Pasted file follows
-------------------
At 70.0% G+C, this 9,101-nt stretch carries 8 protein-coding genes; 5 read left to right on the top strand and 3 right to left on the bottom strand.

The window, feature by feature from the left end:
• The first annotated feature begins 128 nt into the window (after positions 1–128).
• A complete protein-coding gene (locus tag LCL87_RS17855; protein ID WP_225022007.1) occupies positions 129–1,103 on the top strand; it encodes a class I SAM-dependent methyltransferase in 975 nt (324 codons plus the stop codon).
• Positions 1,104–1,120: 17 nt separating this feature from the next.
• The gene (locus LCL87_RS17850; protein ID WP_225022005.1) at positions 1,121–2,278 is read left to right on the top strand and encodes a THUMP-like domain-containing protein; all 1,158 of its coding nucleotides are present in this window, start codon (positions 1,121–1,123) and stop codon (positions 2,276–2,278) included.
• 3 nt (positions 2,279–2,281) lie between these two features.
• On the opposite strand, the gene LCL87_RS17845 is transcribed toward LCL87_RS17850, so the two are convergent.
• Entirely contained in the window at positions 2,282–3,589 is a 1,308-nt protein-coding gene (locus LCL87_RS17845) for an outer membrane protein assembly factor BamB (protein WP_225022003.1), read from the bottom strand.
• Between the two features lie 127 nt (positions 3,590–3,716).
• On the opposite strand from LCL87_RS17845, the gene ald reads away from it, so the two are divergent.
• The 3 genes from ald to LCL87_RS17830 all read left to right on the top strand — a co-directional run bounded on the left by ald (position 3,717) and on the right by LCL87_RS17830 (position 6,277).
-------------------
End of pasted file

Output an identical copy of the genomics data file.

At 70.0% G+C, this 9,101-nt stretch carries 8 protein-coding genes; 5 read left to right on the top strand and 3 right to left on the bottom strand.

The window, feature by feature from the left end:
• The first annotated feature begins 128 nt into the window (after positions 1–128).
• A complete protein-coding gene (locus tag LCL87_RS17855; protein ID WP_225022007.1) occupies positions 129–1,103 on the top strand; it encodes a class I SAM-dependent methyltransferase in 975 nt (324 codons plus the stop codon).
• Positions 1,104–1,120: 17 nt separating this feature from the next.
• The gene (locus LCL87_RS17850; protein ID WP_225022005.1) at positions 1,121–2,278 is read left to right on the top strand and encodes a THUMP-like domain-containing protein; all 1,158 of its coding nucleotides are present in this window, start codon (positions 1,121–1,123) and stop codon (positions 2,276–2,278) included.
• 3 nt (positions 2,279–2,281) lie between these two features.
• On the opposite strand, the gene LCL87_RS17845 is transcribed toward LCL87_RS17850, so the two are convergent.
• Entirely contained in the window at positions 2,282–3,589 is a 1,308-nt protein-coding gene (locus LCL87_RS17845) for an outer membrane protein assembly factor BamB (protein WP_225022003.1), read from the bottom strand.
• Between the two features lie 127 nt (positions 3,590–3,716).
• On the opposite strand from LCL87_RS17845, the gene ald reads away from it, so the two are divergent.
• The 3 genes from ald to LCL87_RS17830 all read left to right on the top strand — a co-directional run bounded on the left by ald (position 3,717) and on the right by LCL87_RS17830 (position 6,277).